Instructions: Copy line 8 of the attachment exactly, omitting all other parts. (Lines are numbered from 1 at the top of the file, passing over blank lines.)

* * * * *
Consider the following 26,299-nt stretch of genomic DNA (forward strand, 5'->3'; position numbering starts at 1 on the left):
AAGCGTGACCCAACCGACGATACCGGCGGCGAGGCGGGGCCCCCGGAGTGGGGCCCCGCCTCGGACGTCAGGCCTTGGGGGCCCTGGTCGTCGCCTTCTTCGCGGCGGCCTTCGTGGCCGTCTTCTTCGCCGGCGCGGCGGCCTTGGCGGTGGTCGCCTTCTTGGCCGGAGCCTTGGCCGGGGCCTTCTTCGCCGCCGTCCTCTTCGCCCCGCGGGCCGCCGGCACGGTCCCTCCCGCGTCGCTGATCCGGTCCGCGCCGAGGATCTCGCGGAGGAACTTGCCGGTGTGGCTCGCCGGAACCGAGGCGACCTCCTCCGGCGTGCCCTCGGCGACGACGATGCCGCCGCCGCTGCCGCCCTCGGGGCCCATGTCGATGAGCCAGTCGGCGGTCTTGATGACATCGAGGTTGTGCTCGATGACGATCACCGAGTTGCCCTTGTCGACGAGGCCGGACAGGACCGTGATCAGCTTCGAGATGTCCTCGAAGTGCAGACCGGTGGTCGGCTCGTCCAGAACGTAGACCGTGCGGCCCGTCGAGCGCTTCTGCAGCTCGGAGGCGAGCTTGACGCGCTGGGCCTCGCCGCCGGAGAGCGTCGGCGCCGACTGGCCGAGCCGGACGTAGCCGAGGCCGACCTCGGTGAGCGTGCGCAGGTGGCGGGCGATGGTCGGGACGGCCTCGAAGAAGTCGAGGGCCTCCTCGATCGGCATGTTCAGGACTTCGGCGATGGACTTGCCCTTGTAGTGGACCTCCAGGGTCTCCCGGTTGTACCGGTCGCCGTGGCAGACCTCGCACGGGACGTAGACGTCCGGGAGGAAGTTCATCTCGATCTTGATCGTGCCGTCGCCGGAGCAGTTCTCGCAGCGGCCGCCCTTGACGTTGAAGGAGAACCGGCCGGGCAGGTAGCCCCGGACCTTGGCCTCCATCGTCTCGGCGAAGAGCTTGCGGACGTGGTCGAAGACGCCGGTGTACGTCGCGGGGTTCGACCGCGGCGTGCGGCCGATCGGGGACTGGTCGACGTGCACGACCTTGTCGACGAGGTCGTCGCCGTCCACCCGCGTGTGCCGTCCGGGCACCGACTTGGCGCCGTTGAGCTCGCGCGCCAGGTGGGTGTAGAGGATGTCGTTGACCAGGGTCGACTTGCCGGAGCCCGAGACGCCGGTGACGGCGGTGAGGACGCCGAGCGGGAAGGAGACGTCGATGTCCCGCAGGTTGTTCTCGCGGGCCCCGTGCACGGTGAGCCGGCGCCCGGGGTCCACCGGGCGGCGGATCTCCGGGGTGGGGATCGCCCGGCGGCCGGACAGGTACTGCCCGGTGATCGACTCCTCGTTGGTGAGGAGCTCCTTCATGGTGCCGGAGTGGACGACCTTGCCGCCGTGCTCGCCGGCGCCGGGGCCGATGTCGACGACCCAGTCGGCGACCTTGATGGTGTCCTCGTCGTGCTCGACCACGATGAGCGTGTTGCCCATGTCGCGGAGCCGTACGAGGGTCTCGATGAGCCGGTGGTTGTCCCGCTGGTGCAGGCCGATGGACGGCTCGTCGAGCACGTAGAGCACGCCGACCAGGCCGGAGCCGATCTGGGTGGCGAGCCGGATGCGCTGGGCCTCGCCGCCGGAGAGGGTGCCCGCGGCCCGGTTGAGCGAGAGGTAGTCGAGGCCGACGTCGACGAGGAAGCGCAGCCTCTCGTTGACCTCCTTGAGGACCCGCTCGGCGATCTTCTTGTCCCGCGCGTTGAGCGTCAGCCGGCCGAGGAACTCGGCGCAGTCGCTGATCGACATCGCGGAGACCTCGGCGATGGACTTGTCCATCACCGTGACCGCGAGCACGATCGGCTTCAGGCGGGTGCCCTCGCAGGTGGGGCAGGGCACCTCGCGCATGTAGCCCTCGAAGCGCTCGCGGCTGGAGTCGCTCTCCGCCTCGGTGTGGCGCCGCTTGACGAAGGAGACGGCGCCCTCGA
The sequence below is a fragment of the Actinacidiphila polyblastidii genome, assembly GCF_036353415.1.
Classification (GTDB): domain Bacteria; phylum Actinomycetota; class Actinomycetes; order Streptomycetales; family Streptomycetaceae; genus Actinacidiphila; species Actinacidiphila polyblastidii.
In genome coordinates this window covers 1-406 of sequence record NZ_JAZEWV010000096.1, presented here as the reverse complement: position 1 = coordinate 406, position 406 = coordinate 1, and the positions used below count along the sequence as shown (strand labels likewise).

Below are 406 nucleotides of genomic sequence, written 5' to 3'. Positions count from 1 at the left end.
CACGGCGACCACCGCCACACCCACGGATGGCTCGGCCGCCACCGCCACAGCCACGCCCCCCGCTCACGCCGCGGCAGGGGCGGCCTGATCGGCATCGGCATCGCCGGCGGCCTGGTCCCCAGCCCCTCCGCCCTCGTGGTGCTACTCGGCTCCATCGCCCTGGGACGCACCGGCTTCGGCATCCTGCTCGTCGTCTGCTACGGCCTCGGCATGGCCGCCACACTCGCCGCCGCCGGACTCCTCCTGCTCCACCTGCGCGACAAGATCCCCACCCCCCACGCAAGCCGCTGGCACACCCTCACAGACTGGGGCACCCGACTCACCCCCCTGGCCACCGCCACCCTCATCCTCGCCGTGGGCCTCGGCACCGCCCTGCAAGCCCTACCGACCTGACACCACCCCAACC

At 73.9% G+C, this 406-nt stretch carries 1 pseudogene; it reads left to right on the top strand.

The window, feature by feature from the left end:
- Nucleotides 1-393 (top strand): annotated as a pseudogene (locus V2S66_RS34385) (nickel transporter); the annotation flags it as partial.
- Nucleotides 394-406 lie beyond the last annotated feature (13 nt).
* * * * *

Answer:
At 73.9% G+C, this 406-nt stretch carries 1 pseudogene; it reads left to right on the top strand.